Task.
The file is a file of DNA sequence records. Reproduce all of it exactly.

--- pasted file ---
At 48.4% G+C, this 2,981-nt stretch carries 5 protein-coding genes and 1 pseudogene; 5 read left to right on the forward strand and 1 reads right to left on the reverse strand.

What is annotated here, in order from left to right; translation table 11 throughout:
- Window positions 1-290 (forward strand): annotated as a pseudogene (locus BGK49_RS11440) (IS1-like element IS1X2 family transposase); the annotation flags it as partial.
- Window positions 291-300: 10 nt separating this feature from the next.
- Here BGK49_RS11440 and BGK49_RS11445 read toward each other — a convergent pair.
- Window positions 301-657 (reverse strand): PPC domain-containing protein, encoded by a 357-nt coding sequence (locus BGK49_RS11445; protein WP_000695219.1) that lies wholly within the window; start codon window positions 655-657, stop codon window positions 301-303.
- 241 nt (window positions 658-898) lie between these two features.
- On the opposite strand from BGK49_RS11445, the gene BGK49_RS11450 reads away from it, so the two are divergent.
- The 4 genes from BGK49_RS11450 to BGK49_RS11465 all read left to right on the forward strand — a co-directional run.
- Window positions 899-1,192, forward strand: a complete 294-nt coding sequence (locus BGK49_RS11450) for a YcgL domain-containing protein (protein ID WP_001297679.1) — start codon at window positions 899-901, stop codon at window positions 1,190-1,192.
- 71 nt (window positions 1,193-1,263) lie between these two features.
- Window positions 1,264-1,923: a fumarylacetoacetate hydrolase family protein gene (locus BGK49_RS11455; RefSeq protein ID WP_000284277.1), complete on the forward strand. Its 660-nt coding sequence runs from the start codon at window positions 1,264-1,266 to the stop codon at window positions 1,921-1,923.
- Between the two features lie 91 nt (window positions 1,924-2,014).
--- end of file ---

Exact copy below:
At 48.4% G+C, this 2,981-nt stretch carries 5 protein-coding genes and 1 pseudogene; 5 read left to right on the forward strand and 1 reads right to left on the reverse strand.

What is annotated here, in order from left to right; translation table 11 throughout:
- Window positions 1-290 (forward strand): annotated as a pseudogene (locus BGK49_RS11440) (IS1-like element IS1X2 family transposase); the annotation flags it as partial.
- Window positions 291-300: 10 nt separating this feature from the next.
- Here BGK49_RS11440 and BGK49_RS11445 read toward each other — a convergent pair.
- Window positions 301-657 (reverse strand): PPC domain-containing protein, encoded by a 357-nt coding sequence (locus BGK49_RS11445; protein WP_000695219.1) that lies wholly within the window; start codon window positions 655-657, stop codon window positions 301-303.
- 241 nt (window positions 658-898) lie between these two features.
- On the opposite strand from BGK49_RS11445, the gene BGK49_RS11450 reads away from it, so the two are divergent.
- The 4 genes from BGK49_RS11450 to BGK49_RS11465 all read left to right on the forward strand — a co-directional run.
- Window positions 899-1,192, forward strand: a complete 294-nt coding sequence (locus BGK49_RS11450) for a YcgL domain-containing protein (protein ID WP_001297679.1) — start codon at window positions 899-901, stop codon at window positions 1,190-1,192.
- 71 nt (window positions 1,193-1,263) lie between these two features.
- Window positions 1,264-1,923: a fumarylacetoacetate hydrolase family protein gene (locus BGK49_RS11455; RefSeq protein ID WP_000284277.1), complete on the forward strand. Its 660-nt coding sequence runs from the start codon at window positions 1,264-1,266 to the stop codon at window positions 1,921-1,923.
- Between the two features lie 91 nt (window positions 1,924-2,014).